Ode to 8150, and the consequences of a recycling culture

For those who aren’t quite sure what I’m talking about, This is an HP Laserjet 8150. The first 8000 series printers were being sold in 1998; the last rolled off the assembly lines in 2002. The manual says they weigh 112lbs, and while I don’t quite think they’re that heavy, they’re most definitely the sort of thing worth opting for “local pickup” if buying on eBay. The Energy Star qualifications must have been much different back then, because its 135W “idle” power draw is only dwarfed by its 650W operational power requirements. By today’s standards, they are by no means the gold standard in power efficiency. They don’t connect via USB, they stand nearly three feet tall with a single paper tray, and their toner cartridges cost $150 a pop and are getting harder and harder to find. I’ve been hard pressed to find out how much they cost when they were released, but with refurbished units selling for $500 or more, I’d speculate that a $1,500 would be a safe bet; it’s entirely possible to walk out of a Staples with half a dozen laser printers for that price.

And yet, I still consider them, and their 4000 series cousins, to be amongst the best printers ever made.

Their JetDirect cards, though requiring an insecure version of Java to interact with, still connect with modern networks. They speak PostScript and PCL, meaning that iPads and other mobile devices can print to them natively, with no configuration, even though they are a decade their successor. Though the paper jams I’ve had in these printers have been difficult to address, they are incredibly few and far between. Those $150 toners? They’re rated for 17,000 pages, making it likely that the paper will cost more than the toner.

The real reason that these are the best printers I believe were ever made, however, is because I’ve yet to see one truly broken. Sure, they need a new fuser every 300-500,000 pages, but even those last longer than the 80,000-100,000 page ratings on fusers for contemporary printers. Beyond that, along with the toner and rollers, I’ve never once seen one of these printers truly die. I can certainly understand a concern regarding survivorship bias; indeed it is a fair argument to make. However, every one of these I have disposed of, I have only disposed of due to their being replaced with newer printers, invariably for reasons other than a lack of function. It pained me a little each time.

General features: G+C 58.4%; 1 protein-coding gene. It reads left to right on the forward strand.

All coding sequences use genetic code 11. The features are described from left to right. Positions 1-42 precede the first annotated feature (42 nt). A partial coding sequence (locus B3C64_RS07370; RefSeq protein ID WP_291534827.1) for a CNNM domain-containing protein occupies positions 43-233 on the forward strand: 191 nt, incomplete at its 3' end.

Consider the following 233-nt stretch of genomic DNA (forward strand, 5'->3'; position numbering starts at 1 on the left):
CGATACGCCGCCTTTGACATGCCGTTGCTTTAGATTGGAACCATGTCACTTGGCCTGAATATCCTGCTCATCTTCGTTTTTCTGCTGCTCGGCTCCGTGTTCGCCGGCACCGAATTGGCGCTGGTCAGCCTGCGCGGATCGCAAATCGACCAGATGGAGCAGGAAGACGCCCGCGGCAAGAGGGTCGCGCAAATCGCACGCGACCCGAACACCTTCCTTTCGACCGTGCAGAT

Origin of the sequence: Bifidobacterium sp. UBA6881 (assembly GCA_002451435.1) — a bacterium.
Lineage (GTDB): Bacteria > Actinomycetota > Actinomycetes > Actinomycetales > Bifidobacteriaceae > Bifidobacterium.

But I think there is something a bit deeper that speaks to why no one is making a true successor to the 8000 series printers, and as usual, the reasons aren’t terribly technical.

Obviously, a printer that lasts for 20 years and costs $0.03/page in consumables isn’t making anyone rich, so it was in the best interest of printer manufacturers to increase that while masking the real cost difference in lower toner prices. Conversely, getting people to spend even $500 on a laser printer today is an uphill battle. The market has been largely polarized into either smaller offices who are price sensitive and would rather pay $60 for a 1,500 page toner, or larger offices who lease printers and document centers and pay for consumables and maintenance as a function of the contract. Meanwhile, environmental concerns and regulations are also involved here. Newer printers really are more power efficient, and their lighter weights means that fuel used during shipping is decreased, and more readily recyclable plastic reduces the environmental impact. Finally, just societally, we’re printing less. When was the last time you saw a printed photo that was taken since 2010, that wasn’t explicitly printed for the sake of framing that single image? Back in 2007, small photo printers were all the rave.

My real question, though, is how we’ve been chasing the “new and shiny”. Who wants a 20 year old printer, even if it functions nearly as well as the day it was purchased? Is the environmental impact of a 20 year old printer that much higher than the manufacture, usage, and disposal of 3-5 lower quality printers in the same timeframe? Was there a swath of these printers that failed in the first five years and I just wasn’t around to see it?

 

It’s tough to tell these things with any level of confidence, but I submit to you that when it comes to printers, they legitimately and quantifiably don’t make them like they used to. Whether or not that’s a good thing is a question I will leave you to decide. I, however, will wax sad that I neither have the room nor the print volume to retain one of these printers in my apartment.

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